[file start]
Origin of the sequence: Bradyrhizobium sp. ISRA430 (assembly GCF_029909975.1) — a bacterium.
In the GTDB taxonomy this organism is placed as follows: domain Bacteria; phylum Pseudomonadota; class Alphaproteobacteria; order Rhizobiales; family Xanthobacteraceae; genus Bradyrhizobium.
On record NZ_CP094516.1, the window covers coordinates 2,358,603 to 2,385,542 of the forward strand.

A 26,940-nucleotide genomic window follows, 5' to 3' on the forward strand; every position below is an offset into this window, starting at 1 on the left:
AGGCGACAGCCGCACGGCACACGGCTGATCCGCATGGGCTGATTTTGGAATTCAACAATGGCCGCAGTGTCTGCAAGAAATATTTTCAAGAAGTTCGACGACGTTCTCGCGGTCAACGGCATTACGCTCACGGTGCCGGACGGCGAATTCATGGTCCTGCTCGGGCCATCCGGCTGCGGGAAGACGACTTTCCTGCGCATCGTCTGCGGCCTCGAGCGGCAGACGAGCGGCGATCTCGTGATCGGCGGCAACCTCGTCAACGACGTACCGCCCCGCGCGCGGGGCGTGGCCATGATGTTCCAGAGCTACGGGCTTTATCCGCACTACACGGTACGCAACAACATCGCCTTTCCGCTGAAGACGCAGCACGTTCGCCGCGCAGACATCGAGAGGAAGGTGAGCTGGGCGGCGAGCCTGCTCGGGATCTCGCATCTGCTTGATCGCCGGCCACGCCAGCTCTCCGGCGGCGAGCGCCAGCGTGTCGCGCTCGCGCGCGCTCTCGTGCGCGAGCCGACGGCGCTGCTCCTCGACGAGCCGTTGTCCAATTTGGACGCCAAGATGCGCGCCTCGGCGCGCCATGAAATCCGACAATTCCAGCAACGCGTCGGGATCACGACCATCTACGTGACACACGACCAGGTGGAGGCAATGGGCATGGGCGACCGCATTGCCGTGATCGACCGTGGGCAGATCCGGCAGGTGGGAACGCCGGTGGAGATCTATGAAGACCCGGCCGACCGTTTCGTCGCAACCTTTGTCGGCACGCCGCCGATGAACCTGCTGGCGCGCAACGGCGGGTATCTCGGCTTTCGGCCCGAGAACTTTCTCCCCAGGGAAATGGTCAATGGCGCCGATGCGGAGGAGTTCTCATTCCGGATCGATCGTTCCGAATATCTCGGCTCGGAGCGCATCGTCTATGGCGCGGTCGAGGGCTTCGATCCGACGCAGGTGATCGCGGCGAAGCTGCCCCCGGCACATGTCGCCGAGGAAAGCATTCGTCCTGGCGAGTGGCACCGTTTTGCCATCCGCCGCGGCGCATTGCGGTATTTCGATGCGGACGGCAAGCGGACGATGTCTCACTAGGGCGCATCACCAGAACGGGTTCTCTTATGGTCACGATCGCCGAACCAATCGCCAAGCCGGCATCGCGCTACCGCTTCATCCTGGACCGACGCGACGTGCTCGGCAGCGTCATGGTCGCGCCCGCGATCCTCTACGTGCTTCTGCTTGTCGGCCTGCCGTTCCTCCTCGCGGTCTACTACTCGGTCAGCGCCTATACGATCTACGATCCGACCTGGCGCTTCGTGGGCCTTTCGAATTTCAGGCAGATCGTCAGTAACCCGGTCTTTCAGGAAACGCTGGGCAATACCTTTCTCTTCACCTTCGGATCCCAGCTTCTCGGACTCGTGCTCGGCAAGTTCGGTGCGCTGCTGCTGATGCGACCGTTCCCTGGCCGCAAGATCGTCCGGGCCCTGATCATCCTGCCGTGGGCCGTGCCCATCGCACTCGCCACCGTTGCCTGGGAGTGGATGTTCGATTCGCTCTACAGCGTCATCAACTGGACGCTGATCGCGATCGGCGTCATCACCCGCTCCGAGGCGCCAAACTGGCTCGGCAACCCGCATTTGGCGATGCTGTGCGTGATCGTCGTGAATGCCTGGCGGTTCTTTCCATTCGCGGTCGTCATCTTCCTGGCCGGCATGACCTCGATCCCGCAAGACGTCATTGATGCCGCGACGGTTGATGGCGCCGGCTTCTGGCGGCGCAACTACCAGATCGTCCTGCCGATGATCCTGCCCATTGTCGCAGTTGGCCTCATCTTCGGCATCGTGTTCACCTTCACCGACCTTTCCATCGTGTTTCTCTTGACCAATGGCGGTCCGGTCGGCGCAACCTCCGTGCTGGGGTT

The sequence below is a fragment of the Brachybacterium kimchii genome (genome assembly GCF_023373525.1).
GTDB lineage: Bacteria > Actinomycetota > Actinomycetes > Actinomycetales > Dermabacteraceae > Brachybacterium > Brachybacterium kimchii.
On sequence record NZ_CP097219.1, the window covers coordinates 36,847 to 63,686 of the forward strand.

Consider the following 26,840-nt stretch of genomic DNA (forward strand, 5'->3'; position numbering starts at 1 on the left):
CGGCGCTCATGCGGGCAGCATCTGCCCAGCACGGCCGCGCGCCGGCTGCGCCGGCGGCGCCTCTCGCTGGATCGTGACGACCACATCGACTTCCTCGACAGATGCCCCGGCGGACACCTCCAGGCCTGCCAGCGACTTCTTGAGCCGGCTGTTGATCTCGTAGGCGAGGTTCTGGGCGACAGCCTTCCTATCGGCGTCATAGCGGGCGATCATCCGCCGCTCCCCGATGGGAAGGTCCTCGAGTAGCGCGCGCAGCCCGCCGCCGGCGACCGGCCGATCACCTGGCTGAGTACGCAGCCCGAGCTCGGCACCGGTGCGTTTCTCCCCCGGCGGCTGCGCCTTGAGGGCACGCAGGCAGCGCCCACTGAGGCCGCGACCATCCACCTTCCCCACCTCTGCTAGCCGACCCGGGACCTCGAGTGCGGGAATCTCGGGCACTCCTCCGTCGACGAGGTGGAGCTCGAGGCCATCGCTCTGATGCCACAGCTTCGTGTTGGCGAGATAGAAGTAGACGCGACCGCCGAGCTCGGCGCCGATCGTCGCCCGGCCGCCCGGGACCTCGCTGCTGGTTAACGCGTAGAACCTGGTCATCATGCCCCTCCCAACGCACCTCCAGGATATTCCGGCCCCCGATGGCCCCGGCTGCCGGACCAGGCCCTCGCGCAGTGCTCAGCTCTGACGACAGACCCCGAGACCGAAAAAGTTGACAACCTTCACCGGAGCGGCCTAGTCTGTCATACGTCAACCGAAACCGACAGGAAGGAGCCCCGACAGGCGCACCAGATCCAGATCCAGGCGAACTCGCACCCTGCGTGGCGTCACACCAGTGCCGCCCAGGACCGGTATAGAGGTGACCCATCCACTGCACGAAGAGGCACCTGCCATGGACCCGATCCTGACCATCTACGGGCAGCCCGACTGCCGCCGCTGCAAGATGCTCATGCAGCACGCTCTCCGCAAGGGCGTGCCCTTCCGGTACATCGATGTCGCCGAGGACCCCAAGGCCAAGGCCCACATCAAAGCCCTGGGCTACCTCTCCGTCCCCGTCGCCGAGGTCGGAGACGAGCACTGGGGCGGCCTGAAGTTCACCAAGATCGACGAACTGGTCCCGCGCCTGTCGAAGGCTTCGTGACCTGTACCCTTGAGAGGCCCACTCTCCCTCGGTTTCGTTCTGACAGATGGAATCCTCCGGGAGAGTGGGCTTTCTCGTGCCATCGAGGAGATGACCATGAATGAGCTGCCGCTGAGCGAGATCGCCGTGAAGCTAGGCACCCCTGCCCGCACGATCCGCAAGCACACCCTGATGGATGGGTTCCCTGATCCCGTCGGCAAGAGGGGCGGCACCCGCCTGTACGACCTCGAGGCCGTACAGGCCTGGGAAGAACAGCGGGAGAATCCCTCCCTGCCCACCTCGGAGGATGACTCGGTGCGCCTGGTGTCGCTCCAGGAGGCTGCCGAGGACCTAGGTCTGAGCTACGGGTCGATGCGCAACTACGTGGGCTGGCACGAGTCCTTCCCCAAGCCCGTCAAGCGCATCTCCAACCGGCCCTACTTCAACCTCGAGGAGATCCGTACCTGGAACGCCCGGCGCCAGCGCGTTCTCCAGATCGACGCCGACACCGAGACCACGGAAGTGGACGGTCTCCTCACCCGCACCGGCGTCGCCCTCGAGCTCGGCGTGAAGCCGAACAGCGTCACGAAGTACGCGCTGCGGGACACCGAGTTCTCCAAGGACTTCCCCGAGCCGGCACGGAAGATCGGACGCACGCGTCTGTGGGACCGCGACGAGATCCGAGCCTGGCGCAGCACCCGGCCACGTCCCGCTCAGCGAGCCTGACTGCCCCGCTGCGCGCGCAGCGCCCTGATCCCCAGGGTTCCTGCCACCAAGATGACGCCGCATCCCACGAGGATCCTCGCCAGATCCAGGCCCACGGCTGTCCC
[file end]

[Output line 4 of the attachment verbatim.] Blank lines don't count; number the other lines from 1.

A 26,940-nucleotide genomic window follows, 5' to 3' on the forward strand; every position below is an offset into this window, starting at 1 on the left: